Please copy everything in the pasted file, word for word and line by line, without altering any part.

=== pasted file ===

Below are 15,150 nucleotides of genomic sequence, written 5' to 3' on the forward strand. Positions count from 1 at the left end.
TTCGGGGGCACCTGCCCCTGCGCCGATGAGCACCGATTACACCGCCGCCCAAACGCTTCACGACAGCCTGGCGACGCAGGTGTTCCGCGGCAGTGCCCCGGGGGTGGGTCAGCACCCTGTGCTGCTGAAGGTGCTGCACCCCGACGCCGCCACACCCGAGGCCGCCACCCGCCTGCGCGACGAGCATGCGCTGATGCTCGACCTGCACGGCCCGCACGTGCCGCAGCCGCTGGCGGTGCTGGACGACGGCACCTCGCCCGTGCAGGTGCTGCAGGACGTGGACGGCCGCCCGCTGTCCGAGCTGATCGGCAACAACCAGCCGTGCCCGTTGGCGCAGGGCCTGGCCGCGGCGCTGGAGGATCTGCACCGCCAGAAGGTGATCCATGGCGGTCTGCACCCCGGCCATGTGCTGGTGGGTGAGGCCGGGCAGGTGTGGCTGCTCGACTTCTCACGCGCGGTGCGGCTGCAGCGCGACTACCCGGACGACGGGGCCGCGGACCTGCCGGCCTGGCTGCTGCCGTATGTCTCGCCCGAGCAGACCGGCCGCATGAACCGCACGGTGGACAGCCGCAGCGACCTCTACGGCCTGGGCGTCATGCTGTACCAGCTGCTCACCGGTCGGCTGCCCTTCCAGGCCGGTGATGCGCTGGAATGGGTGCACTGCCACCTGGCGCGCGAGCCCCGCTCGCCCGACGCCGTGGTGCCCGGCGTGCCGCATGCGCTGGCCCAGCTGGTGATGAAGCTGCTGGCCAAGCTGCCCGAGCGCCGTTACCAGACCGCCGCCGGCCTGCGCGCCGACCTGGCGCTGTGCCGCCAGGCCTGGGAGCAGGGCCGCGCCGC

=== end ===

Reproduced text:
Below are 15,150 nucleotides of genomic sequence, written 5' to 3' on the forward strand. Positions count from 1 at the left end.
TTCGGGGGCACCTGCCCCTGCGCCGATGAGCACCGATTACACCGCCGCCCAAACGCTTCACGACAGCCTGGCGACGCAGGTGTTCCGCGGCAGTGCCCCGGGGGTGGGTCAGCACCCTGTGCTGCTGAAGGTGCTGCACCCCGACGCCGCCACACCCGAGGCCGCCACCCGCCTGCGCGACGAGCATGCGCTGATGCTCGACCTGCACGGCCCGCACGTGCCGCAGCCGCTGGCGGTGCTGGACGACGGCACCTCGCCCGTGCAGGTGCTGCAGGACGTGGACGGCCGCCCGCTGTCCGAGCTGATCGGCAACAACCAGCCGTGCCCGTTGGCGCAGGGCCTGGCCGCGGCGCTGGAGGATCTGCACCGCCAGAAGGTGATCCATGGCGGTCTGCACCCCGGCCATGTGCTGGTGGGTGAGGCCGGGCAGGTGTGGCTGCTCGACTTCTCACGCGCGGTGCGGCTGCAGCGCGACTACCCGGACGACGGGGCCGCGGACCTGCCGGCCTGGCTGCTGCCGTATGTCTCGCCCGAGCAGACCGGCCGCATGAACCGCACGGTGGACAGCCGCAGCGACCTCTACGGCCTGGGCGTCATGCTGTACCAGCTGCTCACCGGTCGGCTGCCCTTCCAGGCCGGTGATGCGCTGGAATGGGTGCACTGCCACCTGGCGCGCGAGCCCCGCTCGCCCGACGCCGTGGTGCCCGGCGTGCCGCATGCGCTGGCCCAGCTGGTGATGAAGCTGCTGGCCAAGCTGCCCGAGCGCCGTTACCAGACCGCCGCCGGCCTGCGCGCCGACCTGGCGCTGTGCCGCCAGGCCTGGGAGCAGGGCCGCGCCGC